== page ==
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Use of hair colouring products and risk of multiple myeloma among US women
  1. S Koutros1,
  2. D Baris1,
  3. E Bell2,
  4. T Zheng3,
  5. Y Zhang3,
  6. T R Holford3,
  7. B P Leaderer3,
  8. O Landgren1,
  9. S Hoar Zahm1
  1. 1
    Division of Cancer Epidemiology and Genetics, National Cancer Institute, National Institutes of Health, Department of Health and Human Services, Bethesda, Maryland, USA
  2. 2
    School of Public Health, Department of Epidemiology, University at Albany, State University of New York, New York, USA
  3. 3
    Department of Epidemiology and Public Health, Yale University School of Medicine, New Haven, Connecticut, USA
  1. Dr Stella Koutros, Division of Cancer Epidemiology and Genetics, National Cancer Institute, NIH, DHHS, 6120 Executive Blvd, EPS 8122, Bethesda, MD 20852, USA; Koutross{at}mail.nih.gov

Abstract

Objective: To evaluate the association between personal hair dye use and risk of multiple myeloma among women.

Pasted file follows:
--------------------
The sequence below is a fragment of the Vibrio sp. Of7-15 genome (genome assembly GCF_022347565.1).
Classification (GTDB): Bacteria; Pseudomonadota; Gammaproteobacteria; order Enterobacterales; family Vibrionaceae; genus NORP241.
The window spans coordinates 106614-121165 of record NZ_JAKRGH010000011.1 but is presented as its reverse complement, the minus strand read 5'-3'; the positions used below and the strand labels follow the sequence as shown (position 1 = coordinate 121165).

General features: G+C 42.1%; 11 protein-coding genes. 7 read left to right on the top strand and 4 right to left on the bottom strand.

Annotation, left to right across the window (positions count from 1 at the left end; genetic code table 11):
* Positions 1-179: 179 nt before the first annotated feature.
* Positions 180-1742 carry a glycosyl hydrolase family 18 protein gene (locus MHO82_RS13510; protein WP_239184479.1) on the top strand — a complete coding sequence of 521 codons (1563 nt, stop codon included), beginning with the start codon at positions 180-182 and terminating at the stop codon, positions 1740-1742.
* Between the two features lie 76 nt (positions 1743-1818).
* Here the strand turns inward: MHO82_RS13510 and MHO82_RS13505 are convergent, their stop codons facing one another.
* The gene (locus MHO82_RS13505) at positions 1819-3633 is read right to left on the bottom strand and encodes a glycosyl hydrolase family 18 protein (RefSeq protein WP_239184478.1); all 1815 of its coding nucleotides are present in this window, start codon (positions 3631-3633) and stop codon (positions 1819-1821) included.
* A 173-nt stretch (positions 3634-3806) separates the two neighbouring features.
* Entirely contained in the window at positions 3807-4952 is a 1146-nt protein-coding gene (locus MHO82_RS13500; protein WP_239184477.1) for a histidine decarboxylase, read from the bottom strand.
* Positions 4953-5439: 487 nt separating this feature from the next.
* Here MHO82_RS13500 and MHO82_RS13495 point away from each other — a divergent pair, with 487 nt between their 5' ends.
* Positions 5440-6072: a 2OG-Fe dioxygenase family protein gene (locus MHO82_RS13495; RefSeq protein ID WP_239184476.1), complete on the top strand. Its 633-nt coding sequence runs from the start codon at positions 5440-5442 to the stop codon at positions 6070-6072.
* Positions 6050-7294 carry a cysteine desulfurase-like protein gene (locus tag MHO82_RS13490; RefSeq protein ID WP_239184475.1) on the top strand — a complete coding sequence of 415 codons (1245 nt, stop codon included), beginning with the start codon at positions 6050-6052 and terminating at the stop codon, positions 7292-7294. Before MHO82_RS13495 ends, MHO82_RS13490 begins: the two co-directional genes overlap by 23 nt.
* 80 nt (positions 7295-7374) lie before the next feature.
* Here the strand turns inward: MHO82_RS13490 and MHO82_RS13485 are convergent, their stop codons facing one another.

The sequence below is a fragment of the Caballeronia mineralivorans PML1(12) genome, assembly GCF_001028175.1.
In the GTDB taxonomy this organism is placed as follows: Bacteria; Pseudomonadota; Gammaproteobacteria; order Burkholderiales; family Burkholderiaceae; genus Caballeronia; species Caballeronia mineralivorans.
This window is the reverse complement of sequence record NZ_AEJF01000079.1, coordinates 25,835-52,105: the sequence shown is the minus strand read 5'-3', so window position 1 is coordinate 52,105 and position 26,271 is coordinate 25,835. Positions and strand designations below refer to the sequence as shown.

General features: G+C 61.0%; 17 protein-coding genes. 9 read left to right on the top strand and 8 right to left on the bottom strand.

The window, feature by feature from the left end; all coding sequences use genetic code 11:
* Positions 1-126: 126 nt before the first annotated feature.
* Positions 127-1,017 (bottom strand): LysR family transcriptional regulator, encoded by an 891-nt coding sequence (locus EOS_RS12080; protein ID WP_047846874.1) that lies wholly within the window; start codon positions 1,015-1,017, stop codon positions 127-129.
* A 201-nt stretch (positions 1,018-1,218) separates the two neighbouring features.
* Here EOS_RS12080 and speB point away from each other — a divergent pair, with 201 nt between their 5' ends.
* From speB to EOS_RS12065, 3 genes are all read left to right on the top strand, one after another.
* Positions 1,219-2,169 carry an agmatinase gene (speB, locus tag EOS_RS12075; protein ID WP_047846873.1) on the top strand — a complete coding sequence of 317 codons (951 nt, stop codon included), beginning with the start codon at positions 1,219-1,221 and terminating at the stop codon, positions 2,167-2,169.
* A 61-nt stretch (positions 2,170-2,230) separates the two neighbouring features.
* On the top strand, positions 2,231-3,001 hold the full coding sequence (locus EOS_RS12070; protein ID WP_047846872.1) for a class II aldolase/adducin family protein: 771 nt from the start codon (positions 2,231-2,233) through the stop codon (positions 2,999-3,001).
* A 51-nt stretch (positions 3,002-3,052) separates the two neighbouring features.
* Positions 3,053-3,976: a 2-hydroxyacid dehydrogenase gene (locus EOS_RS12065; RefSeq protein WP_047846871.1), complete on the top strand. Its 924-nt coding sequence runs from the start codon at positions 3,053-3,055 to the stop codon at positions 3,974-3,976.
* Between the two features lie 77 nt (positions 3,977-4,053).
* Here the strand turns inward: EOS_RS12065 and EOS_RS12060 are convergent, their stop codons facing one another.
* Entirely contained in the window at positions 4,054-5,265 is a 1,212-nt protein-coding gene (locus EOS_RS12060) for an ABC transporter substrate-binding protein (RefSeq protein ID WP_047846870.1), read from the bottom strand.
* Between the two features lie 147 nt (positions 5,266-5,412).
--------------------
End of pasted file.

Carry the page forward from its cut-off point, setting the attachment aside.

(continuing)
Methods: A population-based case–control study of 175 cases of multiple myeloma and 679 controls. Cases and controls were interviewed regarding the type and colour of hair colouring product used, age at first use, age use stopped, duration, and the frequency of use per year. Odds ratios (ORs) and 95% confidence intervals (CI) were estimated using unconditional logistic regression to compare never users with four exposure groups: all users, ever semi-permanent dye users, ever permanent dye users and dark permanent dye users (most frequent use).

Results: No association was found between ever reporting hair colouring product use and myeloma risk among all users (OR 0.8; 95% CI 0.5 to 1.1), semi-permanent dye users (OR 0.7; 95% CI 0.4 to 1.2), permanent dye users (OR 0.8; 95% CI 0.5 to 1.1) or dark permanent dye users (OR 0.8; 95% CI 0.5 to 1.3). There were no significant associations among women who used hair dyes before 30 years of age, started use before 1980, had ⩾240 lifetime applications, or had used dark permanent dye for 28 or more years.

Conclusion: No evidence of an association between hair colouring product use and myeloma risk was found. However, given the conflicting body of literature on hair colouring product use and risk of multiple myeloma, this question should be further evaluated in larger studies or consortia, and in high risk groups.

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Footnotes

  • Competing interests: None.

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